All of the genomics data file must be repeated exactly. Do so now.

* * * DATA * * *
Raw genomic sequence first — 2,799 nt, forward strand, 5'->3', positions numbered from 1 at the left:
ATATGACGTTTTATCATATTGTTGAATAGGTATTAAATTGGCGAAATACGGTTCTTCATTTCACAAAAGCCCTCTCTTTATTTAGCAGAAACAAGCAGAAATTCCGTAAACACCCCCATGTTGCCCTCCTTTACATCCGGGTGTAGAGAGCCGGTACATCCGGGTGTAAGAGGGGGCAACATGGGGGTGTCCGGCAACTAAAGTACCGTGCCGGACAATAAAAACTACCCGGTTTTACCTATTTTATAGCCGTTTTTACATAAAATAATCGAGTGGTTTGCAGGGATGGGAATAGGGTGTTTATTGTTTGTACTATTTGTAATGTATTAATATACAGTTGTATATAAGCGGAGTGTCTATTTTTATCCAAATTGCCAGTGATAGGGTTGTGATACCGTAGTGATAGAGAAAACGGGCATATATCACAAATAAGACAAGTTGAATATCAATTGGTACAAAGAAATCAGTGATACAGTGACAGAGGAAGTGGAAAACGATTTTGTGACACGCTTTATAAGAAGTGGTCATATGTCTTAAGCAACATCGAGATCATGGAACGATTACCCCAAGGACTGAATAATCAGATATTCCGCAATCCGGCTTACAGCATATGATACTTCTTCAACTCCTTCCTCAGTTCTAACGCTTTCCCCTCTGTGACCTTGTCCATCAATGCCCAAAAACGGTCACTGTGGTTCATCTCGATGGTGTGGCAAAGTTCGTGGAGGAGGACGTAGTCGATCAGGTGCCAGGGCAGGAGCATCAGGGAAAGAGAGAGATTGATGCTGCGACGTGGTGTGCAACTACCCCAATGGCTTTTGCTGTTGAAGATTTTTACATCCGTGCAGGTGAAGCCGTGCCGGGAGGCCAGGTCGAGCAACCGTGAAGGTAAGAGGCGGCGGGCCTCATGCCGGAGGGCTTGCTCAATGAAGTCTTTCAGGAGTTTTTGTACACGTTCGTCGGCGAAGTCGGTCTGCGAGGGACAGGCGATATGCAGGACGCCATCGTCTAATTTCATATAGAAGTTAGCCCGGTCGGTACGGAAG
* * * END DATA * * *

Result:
Raw genomic sequence first — 2,799 nt, forward strand, 5'->3', positions numbered from 1 at the left:
ATATGACGTTTTATCATATTGTTGAATAGGTATTAAATTGGCGAAATACGGTTCTTCATTTCACAAAAGCCCTCTCTTTATTTAGCAGAAACAAGCAGAAATTCCGTAAACACCCCCATGTTGCCCTCCTTTACATCCGGGTGTAGAGAGCCGGTACATCCGGGTGTAAGAGGGGGCAACATGGGGGTGTCCGGCAACTAAAGTACCGTGCCGGACAATAAAAACTACCCGGTTTTACCTATTTTATAGCCGTTTTTACATAAAATAATCGAGTGGTTTGCAGGGATGGGAATAGGGTGTTTATTGTTTGTACTATTTGTAATGTATTAATATACAGTTGTATATAAGCGGAGTGTCTATTTTTATCCAAATTGCCAGTGATAGGGTTGTGATACCGTAGTGATAGAGAAAACGGGCATATATCACAAATAAGACAAGTTGAATATCAATTGGTACAAAGAAATCAGTGATACAGTGACAGAGGAAGTGGAAAACGATTTTGTGACACGCTTTATAAGAAGTGGTCATATGTCTTAAGCAACATCGAGATCATGGAACGATTACCCCAAGGACTGAATAATCAGATATTCCGCAATCCGGCTTACAGCATATGATACTTCTTCAACTCCTTCCTCAGTTCTAACGCTTTCCCCTCTGTGACCTTGTCCATCAATGCCCAAAAACGGTCACTGTGGTTCATCTCGATGGTGTGGCAAAGTTCGTGGAGGAGGACGTAGTCGATCAGGTGCCAGGGCAGGAGCATCAGGGAAAGAGAGAGATTGATGCTGCGACGTGGTGTGCAACTACCCCAATGGCTTTTGCTGTTGAAGATTTTTACATCCGTGCAGGTGAAGCCGTGCCGGGAGGCCAGGTCGAGCAACCGTGAAGGTAAGAGGCGGCGGGCCTCATGCCGGAGGGCTTGCTCAATGAAGTCTTTCAGGAGTTTTTGTACACGTTCGTCGGCGAAGTCGGTCTGCGAGGGACAGGCGATATGCAGGACGCCATCGTCTAATTTCATATAGAAGTTAGCCCGGTCGGTACGGAAG